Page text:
New evidence of human life

   In White Sands National Park, New Mexico, a new archaeological discovery is changing scientists’ view of human life in North America. Researchers from three universities, the National Park Service, and the U.S. Geological Survey uncovered human footprints from over 20,000 years ago near a shallow lake reservoir in the park. 

   The lake where the footprints were made dried up thousands of years ago, and sediment filled in and buried the prints. Recent erosion exposed them, but it also has the potential to make newly discovered prints vanish within months or years.

   Using radiocarbon dating of the rock, the scientists estimated that the footprints are between 21,000 and 23,000 years old. Before the discovery, the oldest signs of human life in North America dated back to about 16,000 years ago. 

   Based on this prior evidence, scientists used to believe that humans from North Asia traveled to North America through a land bridge during the last ice age. Some believed that humans arrived on the continent earlier because tools found on the continent were dated to be older, but scientists were unsure of whether the rocks were actual tools or just resembled them by coincidence. 

   The footprints are “the first unequivocal evidence of a sustained human presence in the Americas thousands of years earlier than most archaeologists thought was likely,” said Thomas Urban, a research scientist at Cornell University. Urban developed the non-invasive techniques that the archaeologists used to investigate the site.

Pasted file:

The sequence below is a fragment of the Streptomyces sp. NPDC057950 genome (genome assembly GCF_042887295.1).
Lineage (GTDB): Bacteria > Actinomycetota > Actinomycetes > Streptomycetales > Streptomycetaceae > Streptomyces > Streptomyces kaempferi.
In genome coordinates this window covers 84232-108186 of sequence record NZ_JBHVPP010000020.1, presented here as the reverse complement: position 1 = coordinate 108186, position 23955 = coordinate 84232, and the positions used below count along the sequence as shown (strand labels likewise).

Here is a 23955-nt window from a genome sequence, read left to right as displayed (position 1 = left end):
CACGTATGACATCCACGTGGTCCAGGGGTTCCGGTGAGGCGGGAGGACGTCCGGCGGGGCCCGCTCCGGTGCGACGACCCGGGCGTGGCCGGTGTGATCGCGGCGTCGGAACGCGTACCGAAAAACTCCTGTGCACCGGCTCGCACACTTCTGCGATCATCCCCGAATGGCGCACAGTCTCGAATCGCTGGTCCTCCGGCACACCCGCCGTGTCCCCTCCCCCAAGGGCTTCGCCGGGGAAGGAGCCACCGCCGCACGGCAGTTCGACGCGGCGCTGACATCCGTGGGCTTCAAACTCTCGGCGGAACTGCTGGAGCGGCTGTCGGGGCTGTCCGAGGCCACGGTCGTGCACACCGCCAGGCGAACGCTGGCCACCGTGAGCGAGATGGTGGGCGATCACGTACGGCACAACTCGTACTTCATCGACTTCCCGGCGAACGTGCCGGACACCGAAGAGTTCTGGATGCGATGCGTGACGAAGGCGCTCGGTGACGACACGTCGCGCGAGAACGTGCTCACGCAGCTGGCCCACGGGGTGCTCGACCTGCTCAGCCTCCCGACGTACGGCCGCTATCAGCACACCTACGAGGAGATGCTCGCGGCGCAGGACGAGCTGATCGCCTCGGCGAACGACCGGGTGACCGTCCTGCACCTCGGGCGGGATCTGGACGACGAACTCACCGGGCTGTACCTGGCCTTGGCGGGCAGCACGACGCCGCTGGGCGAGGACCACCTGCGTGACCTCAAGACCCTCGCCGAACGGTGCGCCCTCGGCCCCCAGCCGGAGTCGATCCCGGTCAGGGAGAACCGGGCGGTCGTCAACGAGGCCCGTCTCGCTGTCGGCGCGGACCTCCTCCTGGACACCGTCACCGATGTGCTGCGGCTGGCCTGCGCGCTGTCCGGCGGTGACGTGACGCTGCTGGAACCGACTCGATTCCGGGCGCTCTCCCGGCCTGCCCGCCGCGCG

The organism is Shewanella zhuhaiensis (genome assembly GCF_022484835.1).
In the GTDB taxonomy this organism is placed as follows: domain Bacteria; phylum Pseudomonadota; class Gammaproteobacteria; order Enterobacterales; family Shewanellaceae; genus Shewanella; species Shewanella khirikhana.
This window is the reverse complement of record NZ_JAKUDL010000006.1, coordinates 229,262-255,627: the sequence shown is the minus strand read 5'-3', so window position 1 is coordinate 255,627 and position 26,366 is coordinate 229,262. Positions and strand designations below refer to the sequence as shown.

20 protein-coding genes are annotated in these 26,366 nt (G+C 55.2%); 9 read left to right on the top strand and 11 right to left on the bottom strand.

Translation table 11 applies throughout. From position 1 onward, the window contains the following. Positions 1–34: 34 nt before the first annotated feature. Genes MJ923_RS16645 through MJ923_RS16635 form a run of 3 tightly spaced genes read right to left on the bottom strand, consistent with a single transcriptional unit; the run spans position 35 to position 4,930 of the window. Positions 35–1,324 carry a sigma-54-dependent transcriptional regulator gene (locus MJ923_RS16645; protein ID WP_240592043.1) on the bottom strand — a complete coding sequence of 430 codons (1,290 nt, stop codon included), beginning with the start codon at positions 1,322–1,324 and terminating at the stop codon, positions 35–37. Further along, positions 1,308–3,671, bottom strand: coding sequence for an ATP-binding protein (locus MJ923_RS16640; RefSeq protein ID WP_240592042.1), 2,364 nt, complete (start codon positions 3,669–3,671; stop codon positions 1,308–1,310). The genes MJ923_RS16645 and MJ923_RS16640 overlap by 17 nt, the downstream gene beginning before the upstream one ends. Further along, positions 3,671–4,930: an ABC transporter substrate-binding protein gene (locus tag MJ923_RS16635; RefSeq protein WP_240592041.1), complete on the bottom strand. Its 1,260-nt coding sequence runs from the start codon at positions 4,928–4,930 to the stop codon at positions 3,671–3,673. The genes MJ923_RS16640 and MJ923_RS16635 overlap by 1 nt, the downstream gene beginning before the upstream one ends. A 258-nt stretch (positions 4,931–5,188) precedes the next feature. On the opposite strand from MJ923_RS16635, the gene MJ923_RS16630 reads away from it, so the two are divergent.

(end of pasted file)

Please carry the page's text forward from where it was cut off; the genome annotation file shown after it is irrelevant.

This new discovery indicates that there were previous great migrations of humans that scientists did not know about before, and that these groups may have gone extinct before more humans traveled to North America thousands of years later.

   The footprints are not just groundbreaking due to their age, but also because of the insight they give into human life tens of thousands of years ago. Most of the footprints belong to teenagers and young children and also show some interaction with adults. Although researchers are not certain of what the teenagers were doing, it is possible that they were participating in a custom called a buffalo jump.

   “We can think of our ancestors as quite functional, hunting and surviving, but what we see here is also activity of play, and of different ages coming together. A true insight into these early people,” said Matthew Bennett, one of the paper’s authors and a leader in the study.

   Bennett and his colleagues also found the tracks of multiple now-extinct species, including mammoths, dire wolves, and giant ground sloths, alongside the human ones.